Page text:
Boston Public Schools, despite previously promising it would use only private foundation money, spent $50,000 from its own funds to help pay for the search for a new superintendent. The school committee is scheduled to vote on its choice Wednesday.

The total amount allocated for the search was $75,000. The Shah Family Foundation, which funds a healthy school lunch initiative in Boston, donated $25,000 to cover travel and meal costs for the three candidates. The district's contribution of $50,000 covered all of the cost of the executive search firm Isaacson, Miller, which is based in Boston.

“The School Committee initially intended to fund the superintendent search exclusively through private funds, but ultimately opted not to proceed in that manner due to public feedback,” said district spokesperson Dan O’Brien in an email.

Parents and community members have expressed concerns that private foundations paying the search firm could influence the choice of a new superintendent.

At school committee meetings, some members of the public pointed to private foundations that promote the expansion of charter schools and might try to sway the committee toward a pro-school choice superintendent.

The Shah Family Foundation has provided grants to at least one organization that supports charter expansion.

In contrast to the $75,000 raised for this year’s search, the district raised a total of $125,000 for the last search in 2014-2015, all of which came from philanthropies.

The Lynch Foundation donated $50,000, the Barr Foundation $50,000 and the Boston Foundation $25,000 for that search. All three organizations fund initiatives that benefit charter schools.

Boston Public Schools' original explanation for forgoing a public bid for the search firm contract was that “the cost of this superintendent search, including the services of an executive search consultant will be privately funded through foundation support,” according to the request for qualifications from search firms.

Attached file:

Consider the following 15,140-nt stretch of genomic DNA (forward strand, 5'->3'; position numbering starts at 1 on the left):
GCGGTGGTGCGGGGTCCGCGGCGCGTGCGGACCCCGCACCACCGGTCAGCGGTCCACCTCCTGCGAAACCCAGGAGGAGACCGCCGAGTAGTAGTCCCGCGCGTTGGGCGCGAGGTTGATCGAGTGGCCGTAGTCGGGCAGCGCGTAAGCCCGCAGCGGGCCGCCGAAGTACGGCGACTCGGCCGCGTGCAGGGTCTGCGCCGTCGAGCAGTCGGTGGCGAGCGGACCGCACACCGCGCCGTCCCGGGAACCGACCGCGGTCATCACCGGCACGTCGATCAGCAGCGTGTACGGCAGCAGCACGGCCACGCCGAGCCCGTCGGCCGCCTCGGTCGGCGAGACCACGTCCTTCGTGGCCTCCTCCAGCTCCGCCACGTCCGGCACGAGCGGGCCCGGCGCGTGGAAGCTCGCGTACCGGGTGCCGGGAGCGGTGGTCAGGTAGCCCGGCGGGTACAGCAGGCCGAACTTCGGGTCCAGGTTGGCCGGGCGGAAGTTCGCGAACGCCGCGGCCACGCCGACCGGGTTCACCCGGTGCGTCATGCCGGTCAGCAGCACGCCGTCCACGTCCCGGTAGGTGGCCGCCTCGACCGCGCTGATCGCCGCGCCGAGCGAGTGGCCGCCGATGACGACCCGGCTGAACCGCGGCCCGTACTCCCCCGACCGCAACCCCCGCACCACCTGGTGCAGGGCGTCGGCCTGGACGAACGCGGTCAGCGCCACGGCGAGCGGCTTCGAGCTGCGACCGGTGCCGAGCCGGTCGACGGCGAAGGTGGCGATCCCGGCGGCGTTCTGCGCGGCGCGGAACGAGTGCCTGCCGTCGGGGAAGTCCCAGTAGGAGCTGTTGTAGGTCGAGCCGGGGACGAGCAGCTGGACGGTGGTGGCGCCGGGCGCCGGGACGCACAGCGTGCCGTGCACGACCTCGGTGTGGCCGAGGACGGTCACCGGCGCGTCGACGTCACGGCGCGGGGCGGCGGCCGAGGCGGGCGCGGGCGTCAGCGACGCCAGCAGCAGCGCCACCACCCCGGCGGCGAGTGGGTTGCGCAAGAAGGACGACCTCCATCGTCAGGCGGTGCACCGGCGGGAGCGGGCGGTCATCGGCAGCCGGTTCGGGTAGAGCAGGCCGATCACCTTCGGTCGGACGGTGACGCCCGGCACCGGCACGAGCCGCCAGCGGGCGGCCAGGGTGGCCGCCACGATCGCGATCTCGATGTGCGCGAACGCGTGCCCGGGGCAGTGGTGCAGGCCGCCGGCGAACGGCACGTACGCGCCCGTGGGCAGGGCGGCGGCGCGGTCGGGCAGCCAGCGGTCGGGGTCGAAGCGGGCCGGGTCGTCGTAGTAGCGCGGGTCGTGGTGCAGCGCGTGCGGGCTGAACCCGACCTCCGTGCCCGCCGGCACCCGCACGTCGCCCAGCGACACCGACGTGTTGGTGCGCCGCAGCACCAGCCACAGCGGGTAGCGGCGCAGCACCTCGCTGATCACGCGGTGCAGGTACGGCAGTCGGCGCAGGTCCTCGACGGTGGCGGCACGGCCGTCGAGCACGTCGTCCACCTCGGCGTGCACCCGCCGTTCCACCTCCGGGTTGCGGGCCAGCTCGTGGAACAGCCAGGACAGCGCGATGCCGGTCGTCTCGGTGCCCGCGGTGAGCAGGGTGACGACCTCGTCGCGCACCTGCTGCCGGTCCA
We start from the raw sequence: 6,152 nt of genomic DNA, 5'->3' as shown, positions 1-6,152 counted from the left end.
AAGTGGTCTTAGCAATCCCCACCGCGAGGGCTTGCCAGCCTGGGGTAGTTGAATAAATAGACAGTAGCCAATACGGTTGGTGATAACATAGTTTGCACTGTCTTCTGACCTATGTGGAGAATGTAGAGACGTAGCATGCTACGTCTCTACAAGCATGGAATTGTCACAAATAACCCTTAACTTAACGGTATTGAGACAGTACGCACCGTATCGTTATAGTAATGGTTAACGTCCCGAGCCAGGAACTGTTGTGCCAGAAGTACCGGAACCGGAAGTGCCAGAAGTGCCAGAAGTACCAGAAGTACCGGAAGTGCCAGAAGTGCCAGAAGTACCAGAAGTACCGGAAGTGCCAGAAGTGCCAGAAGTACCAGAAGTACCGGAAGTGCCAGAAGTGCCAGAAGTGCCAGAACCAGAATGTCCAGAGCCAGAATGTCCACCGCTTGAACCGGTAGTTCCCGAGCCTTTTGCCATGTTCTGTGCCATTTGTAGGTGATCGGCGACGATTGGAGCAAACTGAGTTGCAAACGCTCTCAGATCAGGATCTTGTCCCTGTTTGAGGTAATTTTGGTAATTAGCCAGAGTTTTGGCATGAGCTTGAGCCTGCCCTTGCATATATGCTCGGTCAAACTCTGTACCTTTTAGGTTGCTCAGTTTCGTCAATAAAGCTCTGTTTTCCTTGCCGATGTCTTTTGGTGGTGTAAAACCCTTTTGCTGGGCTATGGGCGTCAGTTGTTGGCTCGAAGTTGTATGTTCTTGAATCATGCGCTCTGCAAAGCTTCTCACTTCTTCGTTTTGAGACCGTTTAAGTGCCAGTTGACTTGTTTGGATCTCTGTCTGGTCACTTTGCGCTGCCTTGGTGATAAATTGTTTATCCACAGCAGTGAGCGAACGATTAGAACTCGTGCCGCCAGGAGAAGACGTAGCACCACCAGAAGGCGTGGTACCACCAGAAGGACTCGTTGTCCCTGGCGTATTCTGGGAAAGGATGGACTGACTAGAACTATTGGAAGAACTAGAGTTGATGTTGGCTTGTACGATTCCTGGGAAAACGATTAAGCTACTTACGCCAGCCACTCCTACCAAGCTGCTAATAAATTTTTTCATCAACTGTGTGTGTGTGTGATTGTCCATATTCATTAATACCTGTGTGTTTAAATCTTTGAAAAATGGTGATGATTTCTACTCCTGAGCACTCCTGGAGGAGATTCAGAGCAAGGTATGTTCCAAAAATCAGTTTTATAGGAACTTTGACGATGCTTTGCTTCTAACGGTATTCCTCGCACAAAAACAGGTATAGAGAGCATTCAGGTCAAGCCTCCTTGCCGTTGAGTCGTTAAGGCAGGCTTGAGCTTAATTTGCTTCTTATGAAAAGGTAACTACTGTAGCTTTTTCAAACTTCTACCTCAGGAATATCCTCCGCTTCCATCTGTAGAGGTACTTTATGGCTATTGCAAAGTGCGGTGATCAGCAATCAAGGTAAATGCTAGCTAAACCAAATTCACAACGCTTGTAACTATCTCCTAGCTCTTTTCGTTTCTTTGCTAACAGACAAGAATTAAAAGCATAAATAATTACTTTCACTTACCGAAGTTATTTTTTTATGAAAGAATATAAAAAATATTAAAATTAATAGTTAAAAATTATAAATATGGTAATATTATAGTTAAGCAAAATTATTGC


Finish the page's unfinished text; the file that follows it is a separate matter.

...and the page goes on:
Once it decided to use public funds, Boston Public Schools did not have to go through a normal public bid. Only contracts that use more than $50,000 in public funds must go through that process.

The 2014-15 search firm’s fees and expenses totaled just under $78,000, significantly more than the $50,000 spent this year for that purpose.

The district declined to answer questions about why this year’s search costs less than the previous one, and declined to answer a question about when it knew it would be using some public funds.

When the district began its search process last September, School Committee Chair Michael Loconto had already begun looking for philanthropies to contribute to the cost of the search.

“Consistent with the 2014 search, several local and regional foundations are considering or have tentatively agreed to provide funding for the costs associated with this search process to ensure that public funds are focused on BPS schools,” he wrote in a memo.

In the end, Boston Public Schools did privately solicit bids from six firms before choosing Issacson, Miller, according to O'Brien.

“The public bidding law ... allows public entities to provide contracts to businesses without issuing a ‘Request for Proposal’ if the cost of services is $50,000 or less and the entity solicits quotes from at least three vendors,” O’Brien wrote in a statement.

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